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We will outlive our pensions

With the World Economic Forum (WEF) recently suggesting people in the UK will outlive their retirement funds by more than a decade, Stuart Price, Partner and Actuary at Quantum Advisory, looks at what needs to be done to avoid a pensioner poverty crisis.

Stuart said: “The WEF’s report is very worrying. It states that the average retirement savings will last around 8.5 years – nowhere near as long as you’d expect to need it for and therefore many will be reliant on the State, which only provides a basic level of income in retirement, in the latter years of their retirement.

Traditionally, when we first retire, we’re active and need more spending money to enjoy ourselves. As we grow older, between the ages of 75 and 84, we’re less mobile and therefore need less income. After this time, we’ll likely need more money to pay for long term care, which is something else the government need to address.

We didn’t need the report to tell us that we need to be saving more. The current minimum contributions from an individual and their employer to a defined contribution (DC) pension arrangement are not nearly enough to allow people to enjoy a comfortable retirement. Policy makers and the government need to take responsibility for allowing this to happen.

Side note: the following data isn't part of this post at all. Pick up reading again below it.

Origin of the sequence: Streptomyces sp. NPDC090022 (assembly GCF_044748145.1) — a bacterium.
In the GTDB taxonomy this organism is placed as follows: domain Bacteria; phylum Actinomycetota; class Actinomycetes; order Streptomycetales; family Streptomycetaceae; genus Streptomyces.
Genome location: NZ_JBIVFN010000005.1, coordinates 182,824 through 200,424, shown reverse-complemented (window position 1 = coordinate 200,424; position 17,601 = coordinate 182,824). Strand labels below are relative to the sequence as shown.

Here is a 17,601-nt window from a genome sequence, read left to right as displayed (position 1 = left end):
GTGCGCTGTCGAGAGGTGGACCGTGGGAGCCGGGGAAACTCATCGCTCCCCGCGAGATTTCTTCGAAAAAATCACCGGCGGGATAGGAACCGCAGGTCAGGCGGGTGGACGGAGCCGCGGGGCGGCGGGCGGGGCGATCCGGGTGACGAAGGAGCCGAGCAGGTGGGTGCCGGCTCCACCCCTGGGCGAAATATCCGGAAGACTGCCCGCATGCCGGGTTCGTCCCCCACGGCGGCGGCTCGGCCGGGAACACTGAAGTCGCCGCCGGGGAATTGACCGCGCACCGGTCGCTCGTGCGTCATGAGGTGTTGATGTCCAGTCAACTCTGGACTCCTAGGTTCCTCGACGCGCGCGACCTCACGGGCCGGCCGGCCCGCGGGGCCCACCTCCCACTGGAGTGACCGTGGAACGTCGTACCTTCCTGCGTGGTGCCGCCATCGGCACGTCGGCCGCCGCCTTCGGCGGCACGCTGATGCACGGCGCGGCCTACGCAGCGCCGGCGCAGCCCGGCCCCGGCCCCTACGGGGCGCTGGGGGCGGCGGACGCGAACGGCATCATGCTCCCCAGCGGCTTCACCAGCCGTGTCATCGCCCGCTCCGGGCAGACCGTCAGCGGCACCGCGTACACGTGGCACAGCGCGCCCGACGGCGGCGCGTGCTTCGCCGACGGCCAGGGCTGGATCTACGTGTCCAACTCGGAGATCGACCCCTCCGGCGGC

Some potential solutions, as I see it, are to bring back the defined benefit (DB) regime – albeit a watered-down version – to allow people to build up a guaranteed income in retirement on top of the State Pension but something that is affordable to employers, or a combination of DB and DC such as collective defined contribution (CDC) pension schemes. CDCs are widely used in the Netherlands, Denmark and parts of Canada, that sees pension benefits available at retirement calculated by the Scheme Actuary. They basically merge DC and DB schemes so employees enjoy similar benefits as DB schemes without the increased risk to employers.

The pension dashboard should also make a difference to people’s saving habits. Physically seeing what they can expect to receive in retirement will hopefully awaken employees and persuade them to put more money away for retirement.”

However, currently politicians and the government just seem to have one item on their agenda – Brexit – and the fundamentals for a good society such as pensions and care for the elderly are sadly lacking far behind.


Stuart Price, Partner and Actuary